Paul writes a difficult statement in Romans 9:13:
Jacob I have loved, but Esau I have hated.
Scholars debate whether or not God actually hated Esau. There are two main opinions on this question.
Option 1: Hate = “Love Less”
Some argue that the reference to hate in Malachi 1:2-3 is a Hebrew idiom for “love less.” They point out that Jesus instructs us to love our enemies rather than hate them (Matt 5:44), point to the places where Jesus tells His disciples to both hate and love their parents (Luke 14:26; Mark 10:19), and remind people that God has strictly forbidden the Israelites from hating the Edomites (Deut 23:7).
Greg Boyd succinctly explains this idea:
Some might suppose that God’s pronouncement that he “loved” Jacob and “hated” Esau shows that he is speaking about their individual eternal destinies, but this is mistaken. In Hebraic thought, when “love” and “hate” are contrasted they usually are meant hyperbolically. The expression simply means to strongly prefer one person or thing over another.
So, for example, when Jesus said, “Whoever comes to me and does not hate father and mother, wife and children, brothers and sisters, yes, and even life itself, cannot be my disciple” (Lk 14:26), he was not saying we should literally hate these people. Elsewhere he taught people to love and respect their parents, as the Old Testament also taught (Mk 10:19). Indeed, he commanded us to love even our enemies (Mt 5:44)! What Jesus was saying was that he must be preferred above parents, spouses, children, siblings and even life itself. The meaning of Malachi’s phrase, then, is simply that God preferred Israel over Edom to be the people he wanted to work with to reach out to the world (See “How do you respond to Romans 9?“)
Option 2: Hate = Hate
Others, however, argue that God did in fact hate Esau (and the Edomites), for that is what the text clearly states. The Calvinistic commentator John Murray provides a good explanation of this view:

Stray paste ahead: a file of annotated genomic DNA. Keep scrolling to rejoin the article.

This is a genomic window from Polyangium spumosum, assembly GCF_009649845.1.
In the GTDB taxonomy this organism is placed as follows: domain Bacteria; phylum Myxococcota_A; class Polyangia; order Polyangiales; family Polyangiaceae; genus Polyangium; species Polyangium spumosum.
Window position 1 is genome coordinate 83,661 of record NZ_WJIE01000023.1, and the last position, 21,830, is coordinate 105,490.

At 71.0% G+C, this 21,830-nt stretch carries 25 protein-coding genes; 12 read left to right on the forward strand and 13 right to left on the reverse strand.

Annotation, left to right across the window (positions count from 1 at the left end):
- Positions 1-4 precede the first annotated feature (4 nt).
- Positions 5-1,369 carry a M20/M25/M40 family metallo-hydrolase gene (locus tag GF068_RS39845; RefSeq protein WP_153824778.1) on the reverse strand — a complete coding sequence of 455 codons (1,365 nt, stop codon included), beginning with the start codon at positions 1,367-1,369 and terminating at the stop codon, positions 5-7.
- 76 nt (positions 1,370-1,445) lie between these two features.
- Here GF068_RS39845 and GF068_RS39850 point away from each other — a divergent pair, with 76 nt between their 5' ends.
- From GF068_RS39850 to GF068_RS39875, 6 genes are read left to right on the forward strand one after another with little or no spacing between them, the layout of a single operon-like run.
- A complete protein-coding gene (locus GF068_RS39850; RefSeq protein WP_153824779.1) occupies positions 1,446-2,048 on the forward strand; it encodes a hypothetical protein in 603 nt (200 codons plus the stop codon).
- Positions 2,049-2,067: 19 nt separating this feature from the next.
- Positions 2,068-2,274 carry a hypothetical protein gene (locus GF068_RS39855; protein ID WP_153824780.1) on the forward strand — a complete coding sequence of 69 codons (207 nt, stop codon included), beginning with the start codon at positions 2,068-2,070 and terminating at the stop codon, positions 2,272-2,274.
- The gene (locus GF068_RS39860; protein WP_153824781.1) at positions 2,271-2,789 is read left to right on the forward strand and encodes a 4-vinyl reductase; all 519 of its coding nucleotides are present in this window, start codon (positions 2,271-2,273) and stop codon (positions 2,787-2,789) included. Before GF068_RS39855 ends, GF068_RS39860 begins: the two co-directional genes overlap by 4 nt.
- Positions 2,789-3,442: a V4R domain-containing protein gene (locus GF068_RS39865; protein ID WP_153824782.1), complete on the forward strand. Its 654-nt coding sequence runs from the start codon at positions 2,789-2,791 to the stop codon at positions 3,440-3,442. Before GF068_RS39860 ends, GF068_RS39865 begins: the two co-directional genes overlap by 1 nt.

We must, therefore, recognize that there is in God a holy hate that cannot be defined in terms of not loving or loving less. Furthermore, we may not tone down the reality of intensity of this hate by speaking of it as “anthropopathic” … The case is rather, as in all virtue, that this holy hate in us is patterned after holy hate in God (Murray, Romans, 2:22).
So which view is right? Did God hate Esau?
How can we choose between the two views above? Does God hate Esau and Edom, or does He simply love Edom less than He loves Israel?
The solution to the problem of Romans 9:13 is to agree with those who say that “hate” means “hate,” but to also agree with the others who argue that neither Paul nor Malachi are talking about Esau’s eternal destiny (or anyone else for that matter).
More critical still is to recognize that what God hated is not specifically Esau, for Malachi 1:3 was written many centuries after he had died, nor was God saying He hates the people of Edom.
Instead, God hated how Edom behaved toward Israel.
The Hebrew word used in Malachi 1:3 for “hate” (Heb., sanati) is used in various other places to speak of hatred for the sin and wickedness of people (cf. Psa 26:5; 101:3; 119:104, 128, 163; Prov 8:13; Jer 44:3; Amos 5:21; 6:8; Zech 8:17), not hatred for the people themselves. In light of what many other biblical prophets say about the actions and behavior of Edom (cf. Jer 49:7-22; Lam 4:21-22; Ezek 25:12-14; Amos 1:6-11), this is how we can understand God’s hatred in Malachi 1:3.
God does not hate Edom; He hates how she has behaved. Specifically, God hated how Edom treated Israel.
To read more about this, check out my new book: The Re-Justification of God.If you want to read more about Calvinism, check out other posts in this blog series: Words of Calvinism and the Word of God.